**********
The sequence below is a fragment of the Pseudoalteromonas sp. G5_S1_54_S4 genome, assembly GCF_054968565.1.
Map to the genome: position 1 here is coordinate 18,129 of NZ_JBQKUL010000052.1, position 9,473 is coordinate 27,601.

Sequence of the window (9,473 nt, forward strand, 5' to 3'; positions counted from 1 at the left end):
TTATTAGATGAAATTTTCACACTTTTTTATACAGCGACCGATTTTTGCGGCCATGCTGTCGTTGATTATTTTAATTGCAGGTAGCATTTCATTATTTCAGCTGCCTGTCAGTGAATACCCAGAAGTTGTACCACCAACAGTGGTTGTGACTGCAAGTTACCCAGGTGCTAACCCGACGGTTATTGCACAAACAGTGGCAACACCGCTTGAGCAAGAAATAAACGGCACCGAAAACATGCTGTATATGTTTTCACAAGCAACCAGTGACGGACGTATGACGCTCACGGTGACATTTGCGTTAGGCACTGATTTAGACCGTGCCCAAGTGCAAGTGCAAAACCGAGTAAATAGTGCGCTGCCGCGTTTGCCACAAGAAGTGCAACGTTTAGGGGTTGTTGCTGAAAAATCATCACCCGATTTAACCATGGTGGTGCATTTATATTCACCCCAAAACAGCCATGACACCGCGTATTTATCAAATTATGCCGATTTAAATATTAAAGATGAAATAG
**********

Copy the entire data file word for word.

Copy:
The sequence below is a fragment of the Pseudoalteromonas sp. G5_S1_54_S4 genome, assembly GCF_054968565.1.
Map to the genome: position 1 here is coordinate 18,129 of NZ_JBQKUL010000052.1, position 9,473 is coordinate 27,601.

Sequence of the window (9,473 nt, forward strand, 5' to 3'; positions counted from 1 at the left end):
TTATTAGATGAAATTTTCACACTTTTTTATACAGCGACCGATTTTTGCGGCCATGCTGTCGTTGATTATTTTAATTGCAGGTAGCATTTCATTATTTCAGCTGCCTGTCAGTGAATACCCAGAAGTTGTACCACCAACAGTGGTTGTGACTGCAAGTTACCCAGGTGCTAACCCGACGGTTATTGCACAAACAGTGGCAACACCGCTTGAGCAAGAAATAAACGGCACCGAAAACATGCTGTATATGTTTTCACAAGCAACCAGTGACGGACGTATGACGCTCACGGTGACATTTGCGTTAGGCACTGATTTAGACCGTGCCCAAGTGCAAGTGCAAAACCGAGTAAATAGTGCGCTGCCGCGTTTGCCACAAGAAGTGCAACGTTTAGGGGTTGTTGCTGAAAAATCATCACCCGATTTAACCATGGTGGTGCATTTATATTCACCCCAAAACAGCCATGACACCGCGTATTTATCAAATTATGCCGATTTAAATATTAAAGATGAAATAG